Introduction: Raspberry Pi With Sensor to Turn On/off Light
This tutorial will help you build the home automation to turn on/off light using sensor. Also, it allows you to turn on/off light or sensor using command. It is basically a rest end point and people can directly use with desktop or mobile browser to do various action.
The project is written in scala programming language and a war will be generated which needs to deploy in tomcat (web server) in the raspberry pi to make it work.
Step 1: Parts That You'll Need
- Raspberry Pi 2 or 3
- Bread board
- T-Cobbler (optional to connect raspberry pi gpio pin to breadboad)
- Ultrasonic Range Finder Module Sensor - HC-SR04
- 8 Channel DC 5V Relay Module (we used 8 channel relay module however with 1 channel is fine)
- Jumper wires (male to female and male to male)
- Lamp or any wired bulb
You can buy all above parts from Amazon.
Step 2: Ultrasonic Range Finder Module Sensor
- Model: HC-SR04
- Working votage: 5V DC
- Renging: 2cm - 500cm
- Resolution: 0.3 cm
- Frequency: 40 khz
- Cycle Period: 50 ms
The unit has four pins labelled VCC, trigger, echo and ground. VCC is connected to the 5 volt pin on the Raspberry Pi and without much surprised ground connects to one of the ground pins, trigger activates the sensor it needs to be connected to a gpio output pin whereas echo returns a signal which must be read by gpio input pin.
here's how it works a 10 microseconds high pulse is sent from the raspberry pi to the sensor this signals the sensor to produce an eight cycle sonic burst at 40 kilohertz when the sensor here's the echo it can determine the time between producing the burst and receiving its echo. To communicate this back to the pi it sends one high pulse for a length equal to how long it took to hear the echo so the length of the pulse is proportional to how far away the object is all we need to do is listen to the echo pin and time how long its high for.
To calculate the distance will use the formula:
Distance = Speed * Time
The time variable is the time it takes for the ultrasonic pulse to leave the sensor, bounce off the object, and return to the sensor. We actually divide this time in half since we only need to measure the distance to the object, not the distance to the object and back to the sensor. The speed variable is the speed at which sound travels through air.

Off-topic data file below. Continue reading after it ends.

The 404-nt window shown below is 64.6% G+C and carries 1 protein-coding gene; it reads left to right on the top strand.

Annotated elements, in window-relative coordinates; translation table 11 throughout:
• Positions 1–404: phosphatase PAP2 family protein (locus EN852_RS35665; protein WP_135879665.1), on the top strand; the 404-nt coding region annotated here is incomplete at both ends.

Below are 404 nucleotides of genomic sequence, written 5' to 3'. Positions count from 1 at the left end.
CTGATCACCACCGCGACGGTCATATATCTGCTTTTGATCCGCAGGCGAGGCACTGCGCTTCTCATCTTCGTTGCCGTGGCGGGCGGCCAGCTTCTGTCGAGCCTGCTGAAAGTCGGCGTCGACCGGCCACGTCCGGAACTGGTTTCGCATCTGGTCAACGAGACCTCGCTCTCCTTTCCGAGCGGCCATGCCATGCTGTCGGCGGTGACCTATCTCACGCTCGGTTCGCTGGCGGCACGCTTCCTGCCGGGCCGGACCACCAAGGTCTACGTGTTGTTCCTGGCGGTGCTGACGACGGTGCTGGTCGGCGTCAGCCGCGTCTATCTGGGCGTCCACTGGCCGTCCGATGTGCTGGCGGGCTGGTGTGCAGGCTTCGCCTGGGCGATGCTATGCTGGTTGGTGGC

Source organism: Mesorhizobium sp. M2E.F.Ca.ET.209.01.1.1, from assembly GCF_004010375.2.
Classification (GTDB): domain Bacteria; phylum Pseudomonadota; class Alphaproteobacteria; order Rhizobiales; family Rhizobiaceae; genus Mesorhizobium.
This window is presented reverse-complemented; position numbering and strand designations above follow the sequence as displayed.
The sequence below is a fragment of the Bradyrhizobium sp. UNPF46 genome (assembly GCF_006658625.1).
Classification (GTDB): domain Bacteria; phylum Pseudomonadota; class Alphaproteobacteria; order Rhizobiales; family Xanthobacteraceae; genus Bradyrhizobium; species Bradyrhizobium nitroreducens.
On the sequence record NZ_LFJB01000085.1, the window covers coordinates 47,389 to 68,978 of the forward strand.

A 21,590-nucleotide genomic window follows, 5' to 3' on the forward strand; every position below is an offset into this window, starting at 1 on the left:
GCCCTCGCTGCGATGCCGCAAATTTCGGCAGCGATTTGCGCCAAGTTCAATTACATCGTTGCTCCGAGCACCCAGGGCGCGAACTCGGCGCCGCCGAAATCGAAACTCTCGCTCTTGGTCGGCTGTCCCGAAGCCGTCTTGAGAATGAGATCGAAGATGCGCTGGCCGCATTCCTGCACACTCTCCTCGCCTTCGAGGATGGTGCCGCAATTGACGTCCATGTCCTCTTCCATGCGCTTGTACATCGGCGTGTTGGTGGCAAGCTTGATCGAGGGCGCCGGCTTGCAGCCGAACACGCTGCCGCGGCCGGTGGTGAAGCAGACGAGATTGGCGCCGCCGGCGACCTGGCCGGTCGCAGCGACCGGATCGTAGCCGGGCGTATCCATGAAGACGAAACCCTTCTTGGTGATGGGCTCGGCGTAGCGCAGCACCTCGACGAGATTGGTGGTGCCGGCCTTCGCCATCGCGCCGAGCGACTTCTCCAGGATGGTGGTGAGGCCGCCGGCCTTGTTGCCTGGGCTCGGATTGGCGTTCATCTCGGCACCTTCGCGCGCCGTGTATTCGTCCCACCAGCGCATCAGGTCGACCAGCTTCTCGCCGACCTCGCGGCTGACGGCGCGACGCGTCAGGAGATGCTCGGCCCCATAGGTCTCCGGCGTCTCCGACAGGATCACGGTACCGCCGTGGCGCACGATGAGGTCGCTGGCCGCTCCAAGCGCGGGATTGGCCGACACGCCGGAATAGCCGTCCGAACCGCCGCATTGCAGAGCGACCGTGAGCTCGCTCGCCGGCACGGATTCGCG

Distance = (Speed * Time) / 2
The wiring is fairly straightforward that we must be careful with how we set up the echo pin as it outputs a high at 5 volts to deal with this the echo pin is attached to a voltage divider. I chose a 1K ohm resistor for our two to provide some protection between the gpio pin and ground after all if I accidentally set the GPIO pin as an output setting a high would result in a current from the pin to ground when kilohms enough resistance to prevent any damage to the pin if such a mistake occurred. With our two chosen I need to calculate our one using the voltage divider equation. I know that I want 3.3 volts, so solving the equation
3.3 = 5 * 100 / R1+1000
I have R1 is equal to 515Ω. I need a resistor that's at least this size, so the closest largest resistor I had was 680Ω that will give 2.98 v which is easily a high enough voltage to be read as high by the GPIO pin.
Step 3: 8 Channel DC 5V Relay Module
- Relay voltage (JD-Vcc): 5v DC
- Relay Current: 60 mA
- Input voltage(VCC) - 5v DC (3.3v DC)
- Input current (In1/ In2): 2 mA
- Input type: Active Low
The relay voltage JD-VCC is 5 volts and will require 60 milliamps to control each relay a GPIO pin must be connected to an input pin. The input pins are designed to work off of 5 volts but should still work off of 3.3 volts and they will draw about 2 milliamps of current from the connected gpio pin. Lastly the modules inputs are Active Low which means that the relay is triggered when the GPIO pin is set to zero volts.
Step 4: Setting Up the Respberry Pi
Raspberry Pi Setup:
- Connect the raspberry pi with sensor and relay module as per the diagram mentioned in the step 2 and 3. Also connect the light with relay as per the diagram in the step 3 and plug to the main switch.
- Install tomcat 8 in your raspberry pi and start the tomcat.
- Download the war from below location and deploy to the tomcat
Once every thing is done, it's time to test. Now we have following urls to command raspberry pi and you can use with desktop or mobile browser. Make sure when you start the sensor there should be an end like a wall so that it can understand that this point is an end point and in between if any object comes it should turn on the light.
- Start sensor: http://192.168.1.13:8080/home-automation/startSensor
- Stop sensor: http://192.168.1.13:8080/home-automation/stopSensor
- Turn on light: http://192.168.1.13:8080/home-automation/on
- Turn off light: http://192.168.1.13:8080/home-automation/off
Note:192.168.1.13 is a IP address of your raspberry pi and 8080 is port of the tomcat server which is default.`
If you want to do some changes in the code, download the repository from here HomeAutomation. After the changes you need to build and deploy to the tomcat. You can also use those end points with any web or android application which will be a better user experience with UI.
Participated in the
Sensors Contest 2017
3 years ago
I haven't connected sensor to my raspberry pi. I have deployed the war file to tomcat web server. But localhost:8080/home-automation says "http not found 404" like it isn't showing me the site interface. What should i do?
6 years ago
I'd love to have one of those so I don't trip over the dresser at night XD